Discover more from Release and Gather
there will be miracles
and canceled grocery orders
Welcome to new subscribers Lauren T., Mark F., Sabrina S., Kathy C., Emily S., blindsayesq, Geana R., Louise, John O., Daniel, Mitch K., Amy M., Lauren F., and Sean F. I hope you’ll find something here that moves you or helps you know you’re not alone. We’re all slogging through this thing called Life—sometimes with bells on, sometimes with unholy words running through our heads, and sometimes wishing we could be more holly-jolly than we can muster. Whatever your mood today, welcome to the club!
And now let’s dive into 2022’s second-to-last edition of Release and Gather! Be sure to check out the Your Turn section at the end and join the discussion in the comments.
Last weekend as I read’s Winning at whelm, I vowed this week would not be like the previous one, which was filled with too many demands on my time, too many trips to the city, and too many holiday gatherings. There was no room for leisure, quiet, solitude, and reflection—and I suffered for it.
I swore in this week leading up to Christmas when three of our four kids would load up their cars and drive to rural Mississippi to spend the weekend with us, I would not become overwhelmed. But then it happened. My ability to hang out in the middle ground of the whelmed went the way of the dodo.1
Those who’ve been following for a while know this year has been a bit like being told there’s no room in the inn and then stepping in cow, pig, and donkey dung while trying to figure out how to birth a baby in a stable. I’ve taken it in stride, mostly. Through my brother’s cancer relapse, countless trips to see him or help him, getting my son checked into a long-term rehabilitation program, and significant plumbing issues at our event venue—I’ve weathered this season fairly well, I think.
Do you know how many times I’ve cried this year? About six. Crazy that it’s only been six, right? But three of those were this month, and two just this week. Dear reader, I am overwhelmed.2
The ship was sailing smoothly until mid-week. On Tuesday I submitted a grocery order for pickup Wednesday evening. Anyone who has ever been responsible for feeding sons—specifically teen and young adult sons—understands when you are an empty nester, you must prepare your pantry for the descending of the locusts. I try to shop with our local grocer when I can, but this order was quite large—I needed to save time and money.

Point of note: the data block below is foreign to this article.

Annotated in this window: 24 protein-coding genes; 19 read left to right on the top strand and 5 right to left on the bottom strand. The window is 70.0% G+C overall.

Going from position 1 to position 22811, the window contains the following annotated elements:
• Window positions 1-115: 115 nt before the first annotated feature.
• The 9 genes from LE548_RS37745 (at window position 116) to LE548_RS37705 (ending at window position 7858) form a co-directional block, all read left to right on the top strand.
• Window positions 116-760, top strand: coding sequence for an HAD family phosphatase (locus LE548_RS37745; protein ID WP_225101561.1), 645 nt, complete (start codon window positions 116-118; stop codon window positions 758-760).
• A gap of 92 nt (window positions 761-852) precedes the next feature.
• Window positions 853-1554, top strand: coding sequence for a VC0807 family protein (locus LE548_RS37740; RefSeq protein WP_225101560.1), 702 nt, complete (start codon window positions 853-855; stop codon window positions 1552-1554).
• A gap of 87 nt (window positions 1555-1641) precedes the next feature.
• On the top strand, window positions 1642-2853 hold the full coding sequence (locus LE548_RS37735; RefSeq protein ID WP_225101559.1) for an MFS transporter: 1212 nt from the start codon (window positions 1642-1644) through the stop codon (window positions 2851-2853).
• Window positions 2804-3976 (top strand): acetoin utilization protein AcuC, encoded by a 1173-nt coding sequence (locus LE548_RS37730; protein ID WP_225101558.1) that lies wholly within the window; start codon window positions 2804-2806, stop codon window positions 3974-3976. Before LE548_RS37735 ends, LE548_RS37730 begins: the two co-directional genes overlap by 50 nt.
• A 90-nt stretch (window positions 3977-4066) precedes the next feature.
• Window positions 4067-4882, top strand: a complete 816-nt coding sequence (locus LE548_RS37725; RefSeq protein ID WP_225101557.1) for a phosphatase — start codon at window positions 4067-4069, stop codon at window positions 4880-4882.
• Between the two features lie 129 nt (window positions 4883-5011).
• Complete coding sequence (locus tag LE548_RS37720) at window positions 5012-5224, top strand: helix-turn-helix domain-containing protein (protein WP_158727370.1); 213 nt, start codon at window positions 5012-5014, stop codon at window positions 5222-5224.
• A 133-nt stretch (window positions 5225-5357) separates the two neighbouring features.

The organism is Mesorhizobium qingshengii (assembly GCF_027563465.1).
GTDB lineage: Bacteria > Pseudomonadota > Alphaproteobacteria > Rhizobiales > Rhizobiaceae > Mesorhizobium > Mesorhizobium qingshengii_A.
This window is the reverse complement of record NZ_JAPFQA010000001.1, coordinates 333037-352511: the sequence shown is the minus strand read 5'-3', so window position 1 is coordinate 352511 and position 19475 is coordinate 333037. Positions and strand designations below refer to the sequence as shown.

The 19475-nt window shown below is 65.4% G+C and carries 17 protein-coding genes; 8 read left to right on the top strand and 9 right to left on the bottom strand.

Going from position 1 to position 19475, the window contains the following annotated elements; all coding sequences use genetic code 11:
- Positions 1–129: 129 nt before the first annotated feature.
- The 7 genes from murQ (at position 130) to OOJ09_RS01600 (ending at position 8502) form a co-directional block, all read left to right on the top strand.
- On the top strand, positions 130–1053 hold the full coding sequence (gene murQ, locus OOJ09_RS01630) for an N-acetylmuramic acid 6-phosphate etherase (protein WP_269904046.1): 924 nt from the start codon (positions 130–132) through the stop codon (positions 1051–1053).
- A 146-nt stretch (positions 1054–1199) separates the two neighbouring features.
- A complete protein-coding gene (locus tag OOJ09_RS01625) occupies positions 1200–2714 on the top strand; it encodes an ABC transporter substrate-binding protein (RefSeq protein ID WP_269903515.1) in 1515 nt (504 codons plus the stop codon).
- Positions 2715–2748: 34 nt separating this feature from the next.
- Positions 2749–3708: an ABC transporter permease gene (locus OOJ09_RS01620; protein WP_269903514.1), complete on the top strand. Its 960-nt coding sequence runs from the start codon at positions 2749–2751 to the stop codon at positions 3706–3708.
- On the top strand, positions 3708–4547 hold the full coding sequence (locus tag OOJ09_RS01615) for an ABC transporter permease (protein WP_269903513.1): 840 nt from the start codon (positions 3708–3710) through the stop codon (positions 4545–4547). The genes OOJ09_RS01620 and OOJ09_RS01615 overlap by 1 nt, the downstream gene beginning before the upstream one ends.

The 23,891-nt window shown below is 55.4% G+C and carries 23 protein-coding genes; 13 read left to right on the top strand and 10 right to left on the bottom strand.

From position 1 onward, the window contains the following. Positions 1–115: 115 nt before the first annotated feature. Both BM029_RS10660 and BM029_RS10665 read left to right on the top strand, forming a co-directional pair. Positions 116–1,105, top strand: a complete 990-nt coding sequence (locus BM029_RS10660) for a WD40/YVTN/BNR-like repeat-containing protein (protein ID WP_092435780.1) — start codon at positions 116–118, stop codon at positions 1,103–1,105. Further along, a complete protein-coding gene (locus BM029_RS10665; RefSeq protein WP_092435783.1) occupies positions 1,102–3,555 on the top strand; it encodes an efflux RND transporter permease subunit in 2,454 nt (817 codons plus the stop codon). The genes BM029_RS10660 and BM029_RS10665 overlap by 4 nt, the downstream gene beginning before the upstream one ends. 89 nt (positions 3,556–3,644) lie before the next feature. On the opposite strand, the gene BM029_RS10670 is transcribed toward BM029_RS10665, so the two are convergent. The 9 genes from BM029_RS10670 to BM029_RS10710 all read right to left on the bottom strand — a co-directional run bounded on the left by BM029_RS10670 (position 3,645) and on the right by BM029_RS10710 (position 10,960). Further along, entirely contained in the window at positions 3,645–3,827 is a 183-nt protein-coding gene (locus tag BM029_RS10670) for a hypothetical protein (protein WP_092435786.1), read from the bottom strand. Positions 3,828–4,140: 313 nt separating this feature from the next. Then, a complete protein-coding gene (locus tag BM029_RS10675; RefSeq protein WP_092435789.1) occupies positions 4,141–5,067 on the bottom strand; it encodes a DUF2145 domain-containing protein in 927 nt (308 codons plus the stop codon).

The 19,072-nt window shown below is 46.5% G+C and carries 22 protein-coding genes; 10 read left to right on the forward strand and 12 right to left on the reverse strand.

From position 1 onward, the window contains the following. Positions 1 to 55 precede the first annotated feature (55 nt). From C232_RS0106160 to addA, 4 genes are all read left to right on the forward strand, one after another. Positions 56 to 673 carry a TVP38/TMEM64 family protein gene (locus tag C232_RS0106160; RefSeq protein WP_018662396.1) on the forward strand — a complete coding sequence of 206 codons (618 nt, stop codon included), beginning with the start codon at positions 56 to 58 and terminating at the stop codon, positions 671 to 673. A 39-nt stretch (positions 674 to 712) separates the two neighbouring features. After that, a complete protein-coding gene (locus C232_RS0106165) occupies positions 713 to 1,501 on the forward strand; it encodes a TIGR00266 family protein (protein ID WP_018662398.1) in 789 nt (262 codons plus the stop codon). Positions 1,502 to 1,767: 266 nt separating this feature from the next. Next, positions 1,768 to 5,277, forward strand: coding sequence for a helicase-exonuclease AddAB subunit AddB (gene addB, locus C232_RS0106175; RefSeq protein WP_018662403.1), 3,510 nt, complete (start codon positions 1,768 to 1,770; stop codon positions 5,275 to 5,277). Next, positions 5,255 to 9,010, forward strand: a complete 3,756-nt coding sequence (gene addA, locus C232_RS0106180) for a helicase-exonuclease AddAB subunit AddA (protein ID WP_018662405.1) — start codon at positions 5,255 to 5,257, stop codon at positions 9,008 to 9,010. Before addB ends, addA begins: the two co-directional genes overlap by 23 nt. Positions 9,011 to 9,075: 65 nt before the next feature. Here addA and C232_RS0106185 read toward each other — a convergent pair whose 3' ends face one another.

The nearest big box store is half an hour away, so we added some Christmas shopping and dinner at our favorite pizza place to the trip. I say if one must deal with big box stores, one should be rewarded with good pizza.
Our grocery pickup was scheduled for the 6:00-7:00 p.m. time slot, but at 6:00 I received a text:
I was a bit frustrated, but remained reasonable—’tis the season, and human resources are stretched thin these days. I get it.
We decided to use the time to mark off some stocking stuffers from the Christmas list. At 7:30 we arrived at the store to wait for our grocery order because we actually believed that line that said: “delayed up to 2 hours.”
At 8:20 I finally asked a worker if there was any point in waiting any longer. He consulted his handheld device and couldn’t even find my name. And not just because it’s a strange surname—he let me look, too. It was not a good sign.
Bereft of groceries, we exited the parking lot. I opened the store app and selected “cancel” on that carefully curated grocery order then angrily typed in a reason when
prompted taunted by the white box.
On the way home, I lost my shit. There’s no other way to describe it. I descended into a hole of woe-is-me that I could not claw my way out of.
My entire schedule for Thursday and Friday had just been thrown off because I would now have to add grocery shopping to my list. I was a petulant preschooler, slamming things around as I prepared for bed. When I finally settled under the covers the waterworks ensued.
I was, most assuredly, overwhelmed. In hindsight, it seems silly that a canceled grocery order could put me in that state, but I guess that’s the thing about emotions. They often sneak up and sucker-punch you, especially when you are prone to feeling too much.
Jane over at Thanks for Letting Me Share wrote about her runaway emotions this week, which was a great reminder that so many of us struggle with the state of complete overload.
"…the simplest tasks can just completely overwhelm me. Yesterday, I was Christmas shopping for my boyfriends siblings and naturally its was packed in the store I was shopping in, I was sweating my balls off, I didn’t know what to get them and I was so overwhelmed.
Now, because I’m an emotional person that overwhelmed feeling can feel like the walls are caving in. If I don’t get the perfect gift for each person they are going to think I didn’t put any thought into the gift, they are not going to like me anymore, they are going to communicate that to my boyfriend and in turn our relationship becomes 100 times harder because he has to navigate his family not liking me.